Negotiations between the governments of Bulgaria and the United States on the acquisition of F-16 fighter jets could conclude in July 2019 and the order delivered in the year 2023 at the earliest, a representative of the Lockheed Martin company was reported to have told a briefing in Plovdiv on March 11.
Production of the F-16 Block 70 fighter jets is to begin this summer at the South Carolina plant, with the first aircraft going to Bahrain.
Lockheed Martin representative James Robinson was reported by Bulgarian National Radio to have said that the package price for the deal, being negotiated by the two governments, could include the training of the Bulgarian Air Force pilots, which would last between nine and 12 months.
The F-16s could arrive in Bulgaria at the earliest in 2023 provided the governments manage to reach an agreement by July, Robinson was quoted as saying.
Training of the pilots could start as soon as the two governments reached a deal, he said.
The training included two phases, first to fly the aircraft, and then to serve as instructors for other pilots on their return to Bulgaria.
The manufacturer guaranteed 8000 hours of use before service, making the aircraft considerably cheaper to use than comparable ones, Robinson said.
He said that this version of the F-16 was the best to date. Its advanced radar system could track at least 20 terrestial and aerial targets, after which the automated system chose the most suitable weapon for attack.
The F-16 Block 70 also had another advantage, according to Robinson, a unique collision avoidance system, special software that worked in situations such as the pilot being unconscious or temporarily unable to operate the aircraft. The system would correct the altitude and speed of the aircraft, providing time for the pilot to recover and take control.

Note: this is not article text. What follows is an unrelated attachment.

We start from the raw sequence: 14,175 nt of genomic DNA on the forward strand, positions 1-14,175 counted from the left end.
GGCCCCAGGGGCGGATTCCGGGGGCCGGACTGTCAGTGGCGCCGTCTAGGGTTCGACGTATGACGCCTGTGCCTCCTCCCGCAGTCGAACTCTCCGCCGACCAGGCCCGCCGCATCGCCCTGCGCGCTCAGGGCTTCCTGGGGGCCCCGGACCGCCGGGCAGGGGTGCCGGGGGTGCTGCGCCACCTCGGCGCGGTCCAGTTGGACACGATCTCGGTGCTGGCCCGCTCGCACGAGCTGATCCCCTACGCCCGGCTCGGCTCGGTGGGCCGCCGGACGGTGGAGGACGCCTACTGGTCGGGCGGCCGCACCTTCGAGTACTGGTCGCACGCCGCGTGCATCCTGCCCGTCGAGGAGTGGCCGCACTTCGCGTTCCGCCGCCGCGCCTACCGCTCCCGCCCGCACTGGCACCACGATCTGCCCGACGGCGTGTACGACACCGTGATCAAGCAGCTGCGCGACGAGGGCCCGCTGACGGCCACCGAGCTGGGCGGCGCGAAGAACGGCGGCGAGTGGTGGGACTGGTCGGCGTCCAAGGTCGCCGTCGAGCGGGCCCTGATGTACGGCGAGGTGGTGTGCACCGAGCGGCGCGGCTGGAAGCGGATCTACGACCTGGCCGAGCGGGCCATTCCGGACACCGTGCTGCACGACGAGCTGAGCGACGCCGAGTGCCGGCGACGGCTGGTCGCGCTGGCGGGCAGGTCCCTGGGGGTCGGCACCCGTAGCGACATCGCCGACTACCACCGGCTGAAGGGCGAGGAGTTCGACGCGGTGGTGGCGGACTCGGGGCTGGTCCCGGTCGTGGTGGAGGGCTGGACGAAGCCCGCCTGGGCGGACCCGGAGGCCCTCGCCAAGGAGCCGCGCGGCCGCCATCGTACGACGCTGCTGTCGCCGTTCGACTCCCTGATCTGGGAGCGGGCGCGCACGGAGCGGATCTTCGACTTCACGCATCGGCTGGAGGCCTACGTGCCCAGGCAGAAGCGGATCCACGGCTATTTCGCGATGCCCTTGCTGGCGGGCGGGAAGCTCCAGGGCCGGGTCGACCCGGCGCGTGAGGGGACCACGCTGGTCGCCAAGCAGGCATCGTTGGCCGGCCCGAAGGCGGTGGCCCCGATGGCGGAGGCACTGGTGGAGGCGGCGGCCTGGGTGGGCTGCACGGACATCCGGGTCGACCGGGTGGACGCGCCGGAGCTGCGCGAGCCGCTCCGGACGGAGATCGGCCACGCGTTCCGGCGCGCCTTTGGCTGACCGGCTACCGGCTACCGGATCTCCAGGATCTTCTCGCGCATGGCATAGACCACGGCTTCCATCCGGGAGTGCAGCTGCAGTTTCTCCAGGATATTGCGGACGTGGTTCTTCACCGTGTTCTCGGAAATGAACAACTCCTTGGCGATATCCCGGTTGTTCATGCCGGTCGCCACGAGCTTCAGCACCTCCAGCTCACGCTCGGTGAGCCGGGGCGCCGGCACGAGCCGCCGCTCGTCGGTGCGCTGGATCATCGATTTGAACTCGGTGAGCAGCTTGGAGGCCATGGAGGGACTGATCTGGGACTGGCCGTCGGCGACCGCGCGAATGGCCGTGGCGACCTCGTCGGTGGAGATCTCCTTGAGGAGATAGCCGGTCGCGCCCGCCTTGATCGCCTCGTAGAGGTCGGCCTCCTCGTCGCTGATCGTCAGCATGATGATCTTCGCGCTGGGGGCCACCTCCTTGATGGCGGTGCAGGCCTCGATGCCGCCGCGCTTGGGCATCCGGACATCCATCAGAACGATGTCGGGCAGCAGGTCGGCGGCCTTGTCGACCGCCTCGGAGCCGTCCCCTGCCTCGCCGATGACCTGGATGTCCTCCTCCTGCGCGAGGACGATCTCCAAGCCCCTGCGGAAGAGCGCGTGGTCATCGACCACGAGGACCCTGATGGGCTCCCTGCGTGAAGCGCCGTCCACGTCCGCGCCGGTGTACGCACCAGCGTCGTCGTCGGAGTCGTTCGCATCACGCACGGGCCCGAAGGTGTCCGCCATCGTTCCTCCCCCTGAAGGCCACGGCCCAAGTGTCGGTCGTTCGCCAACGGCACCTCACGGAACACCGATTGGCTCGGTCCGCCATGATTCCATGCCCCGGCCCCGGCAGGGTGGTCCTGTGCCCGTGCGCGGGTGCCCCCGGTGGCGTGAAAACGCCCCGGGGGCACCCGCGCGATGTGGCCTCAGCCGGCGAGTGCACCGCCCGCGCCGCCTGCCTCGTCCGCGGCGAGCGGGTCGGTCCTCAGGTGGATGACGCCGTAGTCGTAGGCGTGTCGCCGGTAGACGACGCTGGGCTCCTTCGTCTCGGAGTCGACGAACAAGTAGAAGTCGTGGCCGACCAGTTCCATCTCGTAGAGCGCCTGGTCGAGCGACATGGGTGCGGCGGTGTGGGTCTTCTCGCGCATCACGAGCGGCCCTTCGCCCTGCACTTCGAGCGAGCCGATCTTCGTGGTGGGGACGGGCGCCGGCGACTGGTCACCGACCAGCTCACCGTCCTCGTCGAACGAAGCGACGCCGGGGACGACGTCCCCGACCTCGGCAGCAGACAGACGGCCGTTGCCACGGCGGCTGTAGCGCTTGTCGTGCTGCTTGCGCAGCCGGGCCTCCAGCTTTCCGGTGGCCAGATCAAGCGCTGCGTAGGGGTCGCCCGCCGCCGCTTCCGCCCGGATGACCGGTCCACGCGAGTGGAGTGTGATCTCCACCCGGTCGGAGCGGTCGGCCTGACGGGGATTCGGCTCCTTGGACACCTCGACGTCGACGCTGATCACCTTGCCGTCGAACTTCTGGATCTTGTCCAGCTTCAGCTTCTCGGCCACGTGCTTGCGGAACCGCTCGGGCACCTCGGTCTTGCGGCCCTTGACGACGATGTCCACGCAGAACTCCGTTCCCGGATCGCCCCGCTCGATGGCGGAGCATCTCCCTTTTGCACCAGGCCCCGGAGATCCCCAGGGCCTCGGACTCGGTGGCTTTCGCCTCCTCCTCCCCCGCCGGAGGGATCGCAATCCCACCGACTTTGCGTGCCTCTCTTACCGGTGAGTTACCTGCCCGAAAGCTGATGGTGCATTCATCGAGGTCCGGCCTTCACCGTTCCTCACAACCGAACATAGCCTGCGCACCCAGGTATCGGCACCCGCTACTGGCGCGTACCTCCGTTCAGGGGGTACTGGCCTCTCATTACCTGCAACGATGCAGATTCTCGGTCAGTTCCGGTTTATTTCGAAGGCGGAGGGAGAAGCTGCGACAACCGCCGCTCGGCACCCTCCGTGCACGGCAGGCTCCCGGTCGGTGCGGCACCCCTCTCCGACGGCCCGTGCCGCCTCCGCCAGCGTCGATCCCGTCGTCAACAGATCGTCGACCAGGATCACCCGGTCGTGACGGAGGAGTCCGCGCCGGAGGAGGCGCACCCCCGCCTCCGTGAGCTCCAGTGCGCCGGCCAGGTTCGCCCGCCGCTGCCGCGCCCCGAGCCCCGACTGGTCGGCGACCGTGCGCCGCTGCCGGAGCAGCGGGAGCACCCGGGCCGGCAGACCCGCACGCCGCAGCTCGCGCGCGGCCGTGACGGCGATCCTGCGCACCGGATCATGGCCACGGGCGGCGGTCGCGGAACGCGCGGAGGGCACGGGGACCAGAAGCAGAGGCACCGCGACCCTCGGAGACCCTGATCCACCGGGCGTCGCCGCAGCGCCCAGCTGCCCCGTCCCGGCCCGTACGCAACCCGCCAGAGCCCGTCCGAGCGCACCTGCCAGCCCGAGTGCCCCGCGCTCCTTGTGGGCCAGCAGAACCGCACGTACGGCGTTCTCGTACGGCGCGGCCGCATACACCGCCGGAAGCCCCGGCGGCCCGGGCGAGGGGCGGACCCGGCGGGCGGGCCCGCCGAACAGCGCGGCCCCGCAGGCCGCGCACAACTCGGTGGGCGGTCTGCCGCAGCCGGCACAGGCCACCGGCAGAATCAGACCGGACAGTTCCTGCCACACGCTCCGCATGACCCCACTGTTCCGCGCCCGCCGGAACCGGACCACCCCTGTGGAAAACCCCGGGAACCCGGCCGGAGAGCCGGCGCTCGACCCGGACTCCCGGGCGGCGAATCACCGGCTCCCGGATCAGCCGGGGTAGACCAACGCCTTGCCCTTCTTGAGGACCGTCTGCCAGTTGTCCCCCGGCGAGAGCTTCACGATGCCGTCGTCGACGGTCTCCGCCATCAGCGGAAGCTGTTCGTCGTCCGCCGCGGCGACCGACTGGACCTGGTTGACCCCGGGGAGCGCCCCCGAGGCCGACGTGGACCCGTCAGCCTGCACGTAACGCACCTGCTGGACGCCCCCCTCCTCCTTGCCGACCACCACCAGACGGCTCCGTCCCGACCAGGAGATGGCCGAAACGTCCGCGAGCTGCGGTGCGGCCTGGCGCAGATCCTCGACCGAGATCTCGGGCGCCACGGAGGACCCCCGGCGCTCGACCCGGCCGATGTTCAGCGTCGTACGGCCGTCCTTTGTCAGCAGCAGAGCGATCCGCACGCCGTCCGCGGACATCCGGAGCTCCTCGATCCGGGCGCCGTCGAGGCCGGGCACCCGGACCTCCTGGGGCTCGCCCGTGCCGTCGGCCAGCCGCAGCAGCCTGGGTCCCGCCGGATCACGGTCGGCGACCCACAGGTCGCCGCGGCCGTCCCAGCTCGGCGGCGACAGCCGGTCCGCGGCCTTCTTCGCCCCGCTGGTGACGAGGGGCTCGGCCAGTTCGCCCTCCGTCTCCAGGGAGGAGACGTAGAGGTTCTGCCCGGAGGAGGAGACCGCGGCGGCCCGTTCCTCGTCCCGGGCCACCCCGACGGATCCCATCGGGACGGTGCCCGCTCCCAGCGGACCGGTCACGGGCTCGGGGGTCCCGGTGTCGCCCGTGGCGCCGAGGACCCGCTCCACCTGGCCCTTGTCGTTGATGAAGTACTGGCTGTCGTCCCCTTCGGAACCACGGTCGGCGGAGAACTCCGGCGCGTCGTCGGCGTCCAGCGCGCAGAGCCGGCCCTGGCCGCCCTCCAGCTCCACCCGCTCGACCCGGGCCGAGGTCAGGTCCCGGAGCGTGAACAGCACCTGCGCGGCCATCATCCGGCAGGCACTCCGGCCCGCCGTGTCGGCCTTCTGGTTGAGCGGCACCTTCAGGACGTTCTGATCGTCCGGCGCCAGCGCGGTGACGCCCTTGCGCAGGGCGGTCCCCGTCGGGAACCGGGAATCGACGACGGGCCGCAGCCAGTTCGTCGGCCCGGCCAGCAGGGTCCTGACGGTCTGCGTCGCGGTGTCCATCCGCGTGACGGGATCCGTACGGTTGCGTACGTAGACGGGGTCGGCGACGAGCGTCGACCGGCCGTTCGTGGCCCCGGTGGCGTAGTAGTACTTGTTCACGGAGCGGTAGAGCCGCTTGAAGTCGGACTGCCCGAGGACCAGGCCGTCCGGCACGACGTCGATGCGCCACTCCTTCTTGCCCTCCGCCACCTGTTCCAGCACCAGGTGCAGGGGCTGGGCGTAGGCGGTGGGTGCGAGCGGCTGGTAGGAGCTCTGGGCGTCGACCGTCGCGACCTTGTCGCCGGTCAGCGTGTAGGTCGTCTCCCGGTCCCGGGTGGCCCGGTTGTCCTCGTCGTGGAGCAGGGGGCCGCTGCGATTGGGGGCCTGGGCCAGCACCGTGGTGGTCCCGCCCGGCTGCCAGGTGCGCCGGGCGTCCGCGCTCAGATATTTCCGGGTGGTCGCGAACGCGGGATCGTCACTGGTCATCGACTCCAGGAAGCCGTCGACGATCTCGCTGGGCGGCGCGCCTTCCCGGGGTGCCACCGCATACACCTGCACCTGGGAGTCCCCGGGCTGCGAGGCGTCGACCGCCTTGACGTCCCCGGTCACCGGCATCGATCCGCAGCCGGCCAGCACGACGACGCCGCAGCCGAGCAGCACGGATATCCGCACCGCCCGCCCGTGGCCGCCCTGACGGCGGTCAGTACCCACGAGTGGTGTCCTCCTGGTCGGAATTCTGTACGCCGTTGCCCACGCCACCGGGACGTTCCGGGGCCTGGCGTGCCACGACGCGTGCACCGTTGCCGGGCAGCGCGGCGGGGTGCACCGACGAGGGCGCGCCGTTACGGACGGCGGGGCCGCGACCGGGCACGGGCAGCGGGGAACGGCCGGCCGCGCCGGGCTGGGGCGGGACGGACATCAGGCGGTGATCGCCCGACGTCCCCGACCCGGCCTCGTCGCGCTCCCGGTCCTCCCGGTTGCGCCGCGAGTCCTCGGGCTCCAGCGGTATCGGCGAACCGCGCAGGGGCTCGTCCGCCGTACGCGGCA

Bulgaria’s National Assembly approved on January 16 by 130 votes to 84 giving the government a mandate to negotiate with the United States on acquiring F-16 fighter jets.
At the beginning of November 2018, Bulgaria’s Defence Minister opened the offers from three countries – the US for F-16s, Sweden for Gripens and Italy for second-hand Eurofighters.
In January, a report by a political-military group that assessed the offers to supply the Bulgarian Air Force with a new fighter jet recommended the opening of negotiations with the US to acquire F-16s.
Bulgaria has been a Nato member since 2004, but thus far no government has concluded a fighter jet deal to bring the country up to the standards of the alliance. Bulgaria continues to spend huge sums keeping its ageing Soviet-made fighter jets in the air.